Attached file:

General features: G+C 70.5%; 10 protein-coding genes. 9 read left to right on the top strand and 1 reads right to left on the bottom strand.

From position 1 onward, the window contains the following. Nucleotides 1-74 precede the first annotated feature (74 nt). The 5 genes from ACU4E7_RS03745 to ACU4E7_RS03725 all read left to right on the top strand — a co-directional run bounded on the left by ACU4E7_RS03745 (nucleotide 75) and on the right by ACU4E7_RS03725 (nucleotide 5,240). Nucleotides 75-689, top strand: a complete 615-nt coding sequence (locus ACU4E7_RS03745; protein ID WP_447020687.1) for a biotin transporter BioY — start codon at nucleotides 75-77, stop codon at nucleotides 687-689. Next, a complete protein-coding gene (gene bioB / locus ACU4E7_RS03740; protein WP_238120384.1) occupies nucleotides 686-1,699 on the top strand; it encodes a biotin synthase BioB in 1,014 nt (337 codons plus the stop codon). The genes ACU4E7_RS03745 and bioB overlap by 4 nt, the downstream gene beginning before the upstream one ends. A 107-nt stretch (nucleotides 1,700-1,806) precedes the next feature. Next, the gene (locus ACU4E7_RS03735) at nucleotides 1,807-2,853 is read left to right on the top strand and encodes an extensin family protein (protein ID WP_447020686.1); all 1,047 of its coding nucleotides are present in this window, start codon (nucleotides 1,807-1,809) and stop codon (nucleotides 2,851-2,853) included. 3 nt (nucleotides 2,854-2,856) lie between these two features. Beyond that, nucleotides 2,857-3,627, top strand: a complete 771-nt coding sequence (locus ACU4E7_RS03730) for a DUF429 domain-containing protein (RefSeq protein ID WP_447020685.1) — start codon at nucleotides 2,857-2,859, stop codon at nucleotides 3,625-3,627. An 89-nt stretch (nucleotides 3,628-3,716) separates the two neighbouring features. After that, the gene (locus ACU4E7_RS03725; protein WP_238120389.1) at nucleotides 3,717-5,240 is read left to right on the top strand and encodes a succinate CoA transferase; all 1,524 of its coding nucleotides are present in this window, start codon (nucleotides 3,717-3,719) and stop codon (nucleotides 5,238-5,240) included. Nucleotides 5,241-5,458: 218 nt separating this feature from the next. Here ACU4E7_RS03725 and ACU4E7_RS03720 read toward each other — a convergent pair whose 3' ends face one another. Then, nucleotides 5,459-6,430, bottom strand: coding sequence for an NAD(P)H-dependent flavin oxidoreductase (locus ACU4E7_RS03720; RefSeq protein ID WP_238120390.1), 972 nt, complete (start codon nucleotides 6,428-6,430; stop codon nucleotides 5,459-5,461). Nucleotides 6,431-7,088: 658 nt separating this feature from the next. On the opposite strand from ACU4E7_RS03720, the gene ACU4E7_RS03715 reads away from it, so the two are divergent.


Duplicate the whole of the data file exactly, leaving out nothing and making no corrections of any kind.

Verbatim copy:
General features: G+C 70.5%; 10 protein-coding genes. 9 read left to right on the top strand and 1 reads right to left on the bottom strand.

From position 1 onward, the window contains the following. Nucleotides 1-74 precede the first annotated feature (74 nt). The 5 genes from ACU4E7_RS03745 to ACU4E7_RS03725 all read left to right on the top strand — a co-directional run bounded on the left by ACU4E7_RS03745 (nucleotide 75) and on the right by ACU4E7_RS03725 (nucleotide 5,240). Nucleotides 75-689, top strand: a complete 615-nt coding sequence (locus ACU4E7_RS03745; protein ID WP_447020687.1) for a biotin transporter BioY — start codon at nucleotides 75-77, stop codon at nucleotides 687-689. Next, a complete protein-coding gene (gene bioB / locus ACU4E7_RS03740; protein WP_238120384.1) occupies nucleotides 686-1,699 on the top strand; it encodes a biotin synthase BioB in 1,014 nt (337 codons plus the stop codon). The genes ACU4E7_RS03745 and bioB overlap by 4 nt, the downstream gene beginning before the upstream one ends. A 107-nt stretch (nucleotides 1,700-1,806) precedes the next feature. Next, the gene (locus ACU4E7_RS03735) at nucleotides 1,807-2,853 is read left to right on the top strand and encodes an extensin family protein (protein ID WP_447020686.1); all 1,047 of its coding nucleotides are present in this window, start codon (nucleotides 1,807-1,809) and stop codon (nucleotides 2,851-2,853) included. 3 nt (nucleotides 2,854-2,856) lie between these two features. Beyond that, nucleotides 2,857-3,627, top strand: a complete 771-nt coding sequence (locus ACU4E7_RS03730) for a DUF429 domain-containing protein (RefSeq protein ID WP_447020685.1) — start codon at nucleotides 2,857-2,859, stop codon at nucleotides 3,625-3,627. An 89-nt stretch (nucleotides 3,628-3,716) separates the two neighbouring features. After that, the gene (locus ACU4E7_RS03725; protein WP_238120389.1) at nucleotides 3,717-5,240 is read left to right on the top strand and encodes a succinate CoA transferase; all 1,524 of its coding nucleotides are present in this window, start codon (nucleotides 3,717-3,719) and stop codon (nucleotides 5,238-5,240) included. Nucleotides 5,241-5,458: 218 nt separating this feature from the next. Here ACU4E7_RS03725 and ACU4E7_RS03720 read toward each other — a convergent pair whose 3' ends face one another. Then, nucleotides 5,459-6,430, bottom strand: coding sequence for an NAD(P)H-dependent flavin oxidoreductase (locus ACU4E7_RS03720; RefSeq protein ID WP_238120390.1), 972 nt, complete (start codon nucleotides 6,428-6,430; stop codon nucleotides 5,459-5,461). Nucleotides 6,431-7,088: 658 nt separating this feature from the next. On the opposite strand from ACU4E7_RS03720, the gene ACU4E7_RS03715 reads away from it, so the two are divergent.